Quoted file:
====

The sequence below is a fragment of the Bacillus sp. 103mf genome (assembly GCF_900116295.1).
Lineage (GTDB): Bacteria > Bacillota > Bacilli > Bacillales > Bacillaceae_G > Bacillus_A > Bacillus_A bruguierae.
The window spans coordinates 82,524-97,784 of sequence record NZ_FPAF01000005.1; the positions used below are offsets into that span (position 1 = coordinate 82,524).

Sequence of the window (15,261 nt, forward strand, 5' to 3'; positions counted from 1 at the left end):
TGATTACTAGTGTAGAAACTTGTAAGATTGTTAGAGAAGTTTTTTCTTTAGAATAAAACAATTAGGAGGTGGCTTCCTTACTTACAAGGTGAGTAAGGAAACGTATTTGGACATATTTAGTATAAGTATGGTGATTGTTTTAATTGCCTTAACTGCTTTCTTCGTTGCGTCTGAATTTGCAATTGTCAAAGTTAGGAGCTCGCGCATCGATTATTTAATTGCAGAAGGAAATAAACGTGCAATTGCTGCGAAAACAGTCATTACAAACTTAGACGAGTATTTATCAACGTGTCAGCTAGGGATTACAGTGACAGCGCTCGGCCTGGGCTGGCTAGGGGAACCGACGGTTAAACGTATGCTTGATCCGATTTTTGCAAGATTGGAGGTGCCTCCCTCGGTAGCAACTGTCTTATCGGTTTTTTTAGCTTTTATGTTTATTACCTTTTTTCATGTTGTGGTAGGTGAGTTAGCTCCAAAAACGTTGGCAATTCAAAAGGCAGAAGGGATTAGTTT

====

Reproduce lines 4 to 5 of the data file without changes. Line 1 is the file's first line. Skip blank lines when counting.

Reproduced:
Sequence of the window (15,261 nt, forward strand, 5' to 3'; positions counted from 1 at the left end):
TGATTACTAGTGTAGAAACTTGTAAGATTGTTAGAGAAGTTTTTTCTTTAGAATAAAACAATTAGGAGGTGGCTTCCTTACTTACAAGGTGAGTAAGGAAACGTATTTGGACATATTTAGTATAAGTATGGTGATTGTTTTAATTGCCTTAACTGCTTTCTTCGTTGCGTCTGAATTTGCAATTGTCAAAGTTAGGAGCTCGCGCATCGATTATTTAATTGCAGAAGGAAATAAACGTGCAATTGCTGCGAAAACAGTCATTACAAACTTAGACGAGTATTTATCAACGTGTCAGCTAGGGATTACAGTGACAGCGCTCGGCCTGGGCTGGCTAGGGGAACCGACGGTTAAACGTATGCTTGATCCGATTTTTGCAAGATTGGAGGTGCCTCCCTCGGTAGCAACTGTCTTATCGGTTTTTTTAGCTTTTATGTTTATTACCTTTTTTCATGTTGTGGTAGGTGAGTTAGCTCCAAAAACGTTGGCAATTCAAAAGGCAGAAGGGATTAGTTT